Within reinforcement sensitivity theory, three major systems are described that interact to influence the motivation of behavior in relation to appetitive (rewarding) or aversive (punishing) stimuli (Corr, 2013): the behavioral approach system, which responds to rewarding stimuli such as food or social partners; the fight–flight–freeze system, relating to aversive stimuli such as predators; and the behavioral inhibition system, relating to conflicting or uncertain stimuli. It is argued that there is considerable variability between individuals in the sensitivity of these systems that results in differences in personality/temperament (Corr, 2013). Accordingly, certain stimuli are perceived as more harmful or alternatively more rewarding by particular individuals due to differences in sensitivity relating to core affect (negative and positive activation sensitivity, sensu Sheppard & Mills, 2002). For example, individuals who score high on behavioral approach system are more exploratory and strongly motivated by positive reinforcement (high in positive activation/extravert). They have high expectations of potential rewards; show high engagement when rewards can be earned; and are more likely to be affected by the lack of such a reward, which may be fueled by an incorrect response (Boksem, Tops, Kostermans, & De Cremer, 2008; De Pascalis, Varriale, & D’Antuono, 2010). It has recently been argued (Brady, Cracknell, Zulch, & Mills, 2018) that this focus on reward–aversion (positive–negative activation) sensitivity also provides a consistent framework for conceptualizing and classifying the behavior tests used to assess working dogs.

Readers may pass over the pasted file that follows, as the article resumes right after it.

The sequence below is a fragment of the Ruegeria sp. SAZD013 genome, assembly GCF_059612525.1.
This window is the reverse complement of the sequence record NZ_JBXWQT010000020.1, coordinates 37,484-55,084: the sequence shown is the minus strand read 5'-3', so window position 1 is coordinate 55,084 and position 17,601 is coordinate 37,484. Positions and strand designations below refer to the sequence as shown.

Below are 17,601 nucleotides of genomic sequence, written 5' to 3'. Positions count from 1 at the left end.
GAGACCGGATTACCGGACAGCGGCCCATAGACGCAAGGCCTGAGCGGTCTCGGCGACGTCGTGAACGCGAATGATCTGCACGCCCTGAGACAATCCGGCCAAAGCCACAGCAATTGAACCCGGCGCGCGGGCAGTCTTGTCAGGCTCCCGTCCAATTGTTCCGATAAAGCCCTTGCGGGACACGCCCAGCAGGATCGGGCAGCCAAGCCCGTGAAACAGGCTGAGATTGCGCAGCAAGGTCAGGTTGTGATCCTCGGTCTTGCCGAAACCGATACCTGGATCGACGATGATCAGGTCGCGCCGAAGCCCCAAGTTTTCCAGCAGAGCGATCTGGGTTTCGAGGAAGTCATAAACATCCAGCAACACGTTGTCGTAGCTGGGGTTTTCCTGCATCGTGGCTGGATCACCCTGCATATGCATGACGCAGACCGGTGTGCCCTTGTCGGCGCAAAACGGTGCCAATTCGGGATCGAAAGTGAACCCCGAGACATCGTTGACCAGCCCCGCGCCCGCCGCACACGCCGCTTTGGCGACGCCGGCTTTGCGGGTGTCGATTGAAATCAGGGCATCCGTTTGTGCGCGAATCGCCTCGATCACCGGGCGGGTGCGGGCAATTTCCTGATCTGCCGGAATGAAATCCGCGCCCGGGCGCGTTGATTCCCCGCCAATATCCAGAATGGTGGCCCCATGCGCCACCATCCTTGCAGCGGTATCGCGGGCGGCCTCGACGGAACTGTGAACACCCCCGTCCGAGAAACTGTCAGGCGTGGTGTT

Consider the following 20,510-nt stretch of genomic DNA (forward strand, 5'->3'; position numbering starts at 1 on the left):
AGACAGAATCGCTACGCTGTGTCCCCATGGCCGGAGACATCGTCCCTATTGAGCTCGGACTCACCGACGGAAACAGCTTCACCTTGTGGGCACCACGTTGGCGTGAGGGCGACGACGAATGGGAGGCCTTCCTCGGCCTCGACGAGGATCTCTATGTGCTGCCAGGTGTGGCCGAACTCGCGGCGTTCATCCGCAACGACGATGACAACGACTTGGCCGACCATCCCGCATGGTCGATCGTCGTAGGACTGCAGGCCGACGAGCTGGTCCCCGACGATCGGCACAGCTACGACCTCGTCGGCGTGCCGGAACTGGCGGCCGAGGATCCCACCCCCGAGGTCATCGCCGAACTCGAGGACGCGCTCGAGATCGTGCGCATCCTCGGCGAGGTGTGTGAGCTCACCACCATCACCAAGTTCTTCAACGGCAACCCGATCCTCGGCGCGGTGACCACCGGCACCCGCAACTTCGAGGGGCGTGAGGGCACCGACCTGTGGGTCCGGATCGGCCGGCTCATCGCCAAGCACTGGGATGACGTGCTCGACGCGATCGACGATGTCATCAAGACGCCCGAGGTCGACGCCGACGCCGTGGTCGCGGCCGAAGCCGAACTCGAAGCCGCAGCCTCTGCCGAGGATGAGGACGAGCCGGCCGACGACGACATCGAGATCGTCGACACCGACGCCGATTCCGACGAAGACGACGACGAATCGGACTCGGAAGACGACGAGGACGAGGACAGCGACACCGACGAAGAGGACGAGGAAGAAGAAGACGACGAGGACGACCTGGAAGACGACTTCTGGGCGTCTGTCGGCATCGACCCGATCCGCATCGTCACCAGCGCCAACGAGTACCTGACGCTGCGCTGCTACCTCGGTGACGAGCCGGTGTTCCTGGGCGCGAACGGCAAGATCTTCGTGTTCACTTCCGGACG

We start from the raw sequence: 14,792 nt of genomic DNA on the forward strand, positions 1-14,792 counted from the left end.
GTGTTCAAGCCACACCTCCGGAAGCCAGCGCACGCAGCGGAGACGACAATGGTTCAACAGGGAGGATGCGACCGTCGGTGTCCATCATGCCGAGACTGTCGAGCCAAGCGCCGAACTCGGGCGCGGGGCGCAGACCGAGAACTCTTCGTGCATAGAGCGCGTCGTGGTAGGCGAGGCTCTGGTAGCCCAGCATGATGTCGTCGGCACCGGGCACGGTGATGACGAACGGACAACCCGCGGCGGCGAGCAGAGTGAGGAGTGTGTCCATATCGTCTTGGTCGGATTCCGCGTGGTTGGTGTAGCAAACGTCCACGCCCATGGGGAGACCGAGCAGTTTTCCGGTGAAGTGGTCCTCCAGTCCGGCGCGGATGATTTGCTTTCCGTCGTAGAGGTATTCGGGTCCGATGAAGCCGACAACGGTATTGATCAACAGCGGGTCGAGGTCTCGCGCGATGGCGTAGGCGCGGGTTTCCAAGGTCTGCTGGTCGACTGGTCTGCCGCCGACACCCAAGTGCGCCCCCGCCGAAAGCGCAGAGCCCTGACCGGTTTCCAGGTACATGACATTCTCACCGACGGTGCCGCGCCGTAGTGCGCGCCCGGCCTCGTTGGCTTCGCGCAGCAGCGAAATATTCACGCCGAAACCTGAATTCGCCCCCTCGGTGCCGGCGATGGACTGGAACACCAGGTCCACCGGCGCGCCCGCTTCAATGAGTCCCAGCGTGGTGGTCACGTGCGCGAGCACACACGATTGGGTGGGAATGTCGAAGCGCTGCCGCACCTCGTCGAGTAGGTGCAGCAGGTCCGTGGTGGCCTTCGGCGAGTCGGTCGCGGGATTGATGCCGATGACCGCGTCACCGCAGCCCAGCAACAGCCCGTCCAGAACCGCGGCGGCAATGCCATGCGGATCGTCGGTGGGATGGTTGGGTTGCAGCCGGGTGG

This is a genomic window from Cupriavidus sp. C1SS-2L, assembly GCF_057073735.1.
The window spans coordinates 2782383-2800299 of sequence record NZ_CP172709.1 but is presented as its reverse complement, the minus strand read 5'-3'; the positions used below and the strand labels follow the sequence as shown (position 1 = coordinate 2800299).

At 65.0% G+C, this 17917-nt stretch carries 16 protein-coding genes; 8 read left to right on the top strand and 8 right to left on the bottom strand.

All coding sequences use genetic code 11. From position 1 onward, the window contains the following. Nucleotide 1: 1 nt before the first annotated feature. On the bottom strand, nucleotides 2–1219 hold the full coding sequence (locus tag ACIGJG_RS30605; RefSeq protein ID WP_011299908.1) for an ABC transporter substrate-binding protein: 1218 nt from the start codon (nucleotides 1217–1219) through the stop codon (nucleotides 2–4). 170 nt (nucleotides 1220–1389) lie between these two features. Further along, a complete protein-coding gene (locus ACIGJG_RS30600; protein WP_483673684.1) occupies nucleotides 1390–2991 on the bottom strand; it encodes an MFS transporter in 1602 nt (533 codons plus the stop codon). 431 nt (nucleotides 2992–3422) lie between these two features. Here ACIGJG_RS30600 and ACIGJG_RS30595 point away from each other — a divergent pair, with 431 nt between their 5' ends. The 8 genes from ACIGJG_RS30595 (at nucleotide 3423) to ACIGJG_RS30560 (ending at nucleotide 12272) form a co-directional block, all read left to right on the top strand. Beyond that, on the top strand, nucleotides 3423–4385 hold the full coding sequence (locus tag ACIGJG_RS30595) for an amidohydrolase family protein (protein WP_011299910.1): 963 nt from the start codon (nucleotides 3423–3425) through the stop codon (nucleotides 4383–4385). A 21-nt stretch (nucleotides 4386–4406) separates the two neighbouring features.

The concept of the “highly motivated/driven dog” can be deconstructed using this approach, but first it is worth noting that the term motivation is used in at least two distinct ways that need to be recognized to avoid poor decisions about the role of selection and training on performance. Motivation refers to a broad trait within an individual that leads to it taking action (the primary focus of the current section), but it can also refer to the intervening variable that leads to a specific action, for example, the tendency to eat or perform any other consummatory act at a given time (Hughes & Duncan, 1988). In this latter context, it reflects the current short-term changes in the individual’s physiological state, such as hunger or thirst in a given context, and so it is not a trait but a temporary state, and thus not directly related to personality (this form of motivation is considered later in relation to the incentivization and reinforcement of specific activities). When considering the “highly motivated dog,” there are obviously elements of motivation that are task specific (state-level motivation), but at the level of personality, there is almost certainly an element of reward sensitivity (positive activation) across a wide range of contexts (trait-level motivation). The variation in reward sensitivity between individuals is typically larger than that occurring within individuals for a given context; this means that it should be possible to predict an individuals’ response across situations with some reliability (Braver et al., 2014; Ryan & Deci, 2000). Large interindividual variation also means that simple phenotypic characteristics, such as breed may be poor predictors on their own (Fadel et al., 2016). Given that part of the role of a scent detection dog is to explore areas and trace back odors to their source, it is unsurprising that motivation, as measured through personality questionnaires and behavioral coding, has often been associated with a higher probability of completing training (Maejima et al., 2007; McGarrity et al., 2016; Sinn et al., 2010; Slabbert & Odendaal, 1999; Svobodová et al., 2008; Wilsson & Sinn, 2012). However, this may not predict success in the field as other characteristics, such sensitivity to aversives may be important, for example, if the animal must work in a combat zone.